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Hematologic Cancers: Umbilical Cord Transplantation – One vs Two Units

John E. Wagner, M.D. Principal Investigator Professor Director, Division of Blood and Marrow Transplantation Department of Pediatrics McKnight Presidential Endowed Chair Hageboeck Family / Children's Cancer Research Fund Endowed Chair University of Minnesota Minneapolis, MN 55455MedicalResearch.com Interview with:
John E. Wagner, M.D.

Principal Investigator
Professor Director, Division of Blood and Marrow Transplantation Department of Pediatrics McKnight Presidential Endowed Chair Hageboeck Family / Children’s Cancer Research Fund Endowed Chair University of Minnesota Minneapolis, MN 55455

Medical Research: What is the background for this study? What are the main findings?

Dr. Wagner: Earlier studies of umbilical cord blood transplantation (UCB) in children with hematological malignancies demonstrated a survival rate of approximately 50%.  While single UCB transplant was very effective despite HLA mismatch, few adults had access to umbilical cord blood as a treatment option due to the cell dose requirement of 2. 5 x 10^6 nucleated cells per kilogram recipient body weight.  For this reason, at the University of Minnesota we explored the co-transplantation of two partially HLA matched umbilical cord blood units in adults as a straightforward strategy to achieving the cell dose requirement.  Early results were remarkable with survival rates higher than that observed in children.  This in turn led to the design of the BMT CTN 0501 study, a randomized trial comparing single versus double umbilical cord blood transplantation in children aged 2-21 years with hematological malignancies.  All patients received a uniform conditioning regimen of fludarabine, cyclophosphamide and total body irradiation and GVHD prophylaxis of cyclosporine A and mycophenylate mofetil.  224 patients were randomized.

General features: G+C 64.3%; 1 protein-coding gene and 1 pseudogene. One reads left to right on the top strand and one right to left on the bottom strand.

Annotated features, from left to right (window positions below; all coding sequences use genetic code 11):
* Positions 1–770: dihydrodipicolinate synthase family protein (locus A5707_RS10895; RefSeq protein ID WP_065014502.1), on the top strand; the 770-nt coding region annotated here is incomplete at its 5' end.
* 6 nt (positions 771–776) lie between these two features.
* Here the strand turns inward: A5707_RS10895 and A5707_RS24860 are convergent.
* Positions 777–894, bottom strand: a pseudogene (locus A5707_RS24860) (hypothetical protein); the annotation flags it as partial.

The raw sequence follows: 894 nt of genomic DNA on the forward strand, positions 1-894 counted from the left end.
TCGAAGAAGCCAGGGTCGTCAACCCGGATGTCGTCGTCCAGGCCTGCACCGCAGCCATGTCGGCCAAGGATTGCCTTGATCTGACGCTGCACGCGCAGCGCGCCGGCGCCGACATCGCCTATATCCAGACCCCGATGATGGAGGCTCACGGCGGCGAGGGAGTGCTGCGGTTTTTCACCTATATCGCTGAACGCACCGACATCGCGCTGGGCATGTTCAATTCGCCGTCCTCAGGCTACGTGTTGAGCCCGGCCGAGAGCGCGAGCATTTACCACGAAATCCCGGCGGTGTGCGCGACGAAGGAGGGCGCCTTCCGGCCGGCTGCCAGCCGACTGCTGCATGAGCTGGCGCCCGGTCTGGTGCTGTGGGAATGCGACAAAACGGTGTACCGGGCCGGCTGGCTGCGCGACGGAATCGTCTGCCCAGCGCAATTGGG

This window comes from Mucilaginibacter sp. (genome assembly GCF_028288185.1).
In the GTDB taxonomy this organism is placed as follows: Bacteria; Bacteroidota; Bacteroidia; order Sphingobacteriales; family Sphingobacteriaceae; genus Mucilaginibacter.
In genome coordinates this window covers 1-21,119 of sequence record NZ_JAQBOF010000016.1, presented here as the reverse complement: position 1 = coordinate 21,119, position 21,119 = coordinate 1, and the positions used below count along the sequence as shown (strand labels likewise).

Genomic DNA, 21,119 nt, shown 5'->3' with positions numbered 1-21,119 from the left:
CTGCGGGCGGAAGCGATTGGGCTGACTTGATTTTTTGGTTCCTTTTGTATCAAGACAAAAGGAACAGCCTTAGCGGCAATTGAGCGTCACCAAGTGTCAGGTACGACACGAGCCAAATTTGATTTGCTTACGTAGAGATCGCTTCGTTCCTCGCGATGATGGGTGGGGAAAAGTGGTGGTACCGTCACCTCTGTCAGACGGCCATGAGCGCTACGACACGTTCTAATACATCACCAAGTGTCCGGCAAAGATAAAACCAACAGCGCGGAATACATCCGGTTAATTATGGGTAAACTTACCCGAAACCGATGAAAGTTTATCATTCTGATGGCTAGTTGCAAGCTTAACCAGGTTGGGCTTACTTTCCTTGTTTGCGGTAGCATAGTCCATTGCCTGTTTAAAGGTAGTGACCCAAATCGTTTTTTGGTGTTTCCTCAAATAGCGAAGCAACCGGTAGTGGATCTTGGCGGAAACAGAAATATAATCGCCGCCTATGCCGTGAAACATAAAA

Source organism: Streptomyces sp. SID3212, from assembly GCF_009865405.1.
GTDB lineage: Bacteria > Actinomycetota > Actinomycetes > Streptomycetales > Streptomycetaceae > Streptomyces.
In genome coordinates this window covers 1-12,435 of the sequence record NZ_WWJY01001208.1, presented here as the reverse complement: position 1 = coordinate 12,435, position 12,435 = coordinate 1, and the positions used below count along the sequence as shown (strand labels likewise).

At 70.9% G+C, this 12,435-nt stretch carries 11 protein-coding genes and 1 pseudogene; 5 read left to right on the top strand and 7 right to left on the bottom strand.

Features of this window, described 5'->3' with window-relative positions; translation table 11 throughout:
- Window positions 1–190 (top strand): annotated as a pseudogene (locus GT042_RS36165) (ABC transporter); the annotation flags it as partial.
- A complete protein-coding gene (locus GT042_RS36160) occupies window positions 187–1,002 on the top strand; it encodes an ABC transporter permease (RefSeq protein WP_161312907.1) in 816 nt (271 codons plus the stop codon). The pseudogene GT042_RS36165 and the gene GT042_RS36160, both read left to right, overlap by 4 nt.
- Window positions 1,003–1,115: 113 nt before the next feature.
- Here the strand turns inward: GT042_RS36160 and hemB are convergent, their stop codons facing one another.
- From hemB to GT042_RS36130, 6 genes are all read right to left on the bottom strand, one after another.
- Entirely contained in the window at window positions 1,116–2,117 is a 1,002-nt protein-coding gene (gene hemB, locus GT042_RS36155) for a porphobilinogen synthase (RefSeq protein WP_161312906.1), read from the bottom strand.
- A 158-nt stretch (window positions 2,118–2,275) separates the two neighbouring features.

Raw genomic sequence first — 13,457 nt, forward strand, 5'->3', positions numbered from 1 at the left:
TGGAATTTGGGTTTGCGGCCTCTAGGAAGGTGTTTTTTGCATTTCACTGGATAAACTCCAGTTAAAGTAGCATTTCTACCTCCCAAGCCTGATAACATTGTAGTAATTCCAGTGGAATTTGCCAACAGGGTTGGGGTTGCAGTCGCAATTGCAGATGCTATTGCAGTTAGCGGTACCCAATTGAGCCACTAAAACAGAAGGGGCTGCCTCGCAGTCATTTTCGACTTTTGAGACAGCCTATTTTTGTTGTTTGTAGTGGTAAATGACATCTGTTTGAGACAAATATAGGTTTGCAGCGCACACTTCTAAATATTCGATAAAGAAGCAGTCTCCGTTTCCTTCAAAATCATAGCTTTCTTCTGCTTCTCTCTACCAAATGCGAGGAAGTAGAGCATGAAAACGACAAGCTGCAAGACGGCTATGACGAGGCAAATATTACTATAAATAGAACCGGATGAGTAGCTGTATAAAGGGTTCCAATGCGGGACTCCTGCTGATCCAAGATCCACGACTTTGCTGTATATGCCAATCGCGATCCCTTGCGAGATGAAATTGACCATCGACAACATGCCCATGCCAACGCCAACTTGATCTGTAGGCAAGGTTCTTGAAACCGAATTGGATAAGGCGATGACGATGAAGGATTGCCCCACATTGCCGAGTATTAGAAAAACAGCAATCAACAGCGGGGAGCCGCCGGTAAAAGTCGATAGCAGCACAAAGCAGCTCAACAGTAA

There were four major findings:

  • 1) survival results overall, regardless of treatment arm, have improved,
  • 2) for children, an adequately dosed single umbilical cord blood unit is sufficient, giving a survival result of 72% at one year,
  • 3) double umbilical cord blood transplant is associated with more GVHD and poorer platelet recovery but survival is comparable to an adequately dosed single unit, and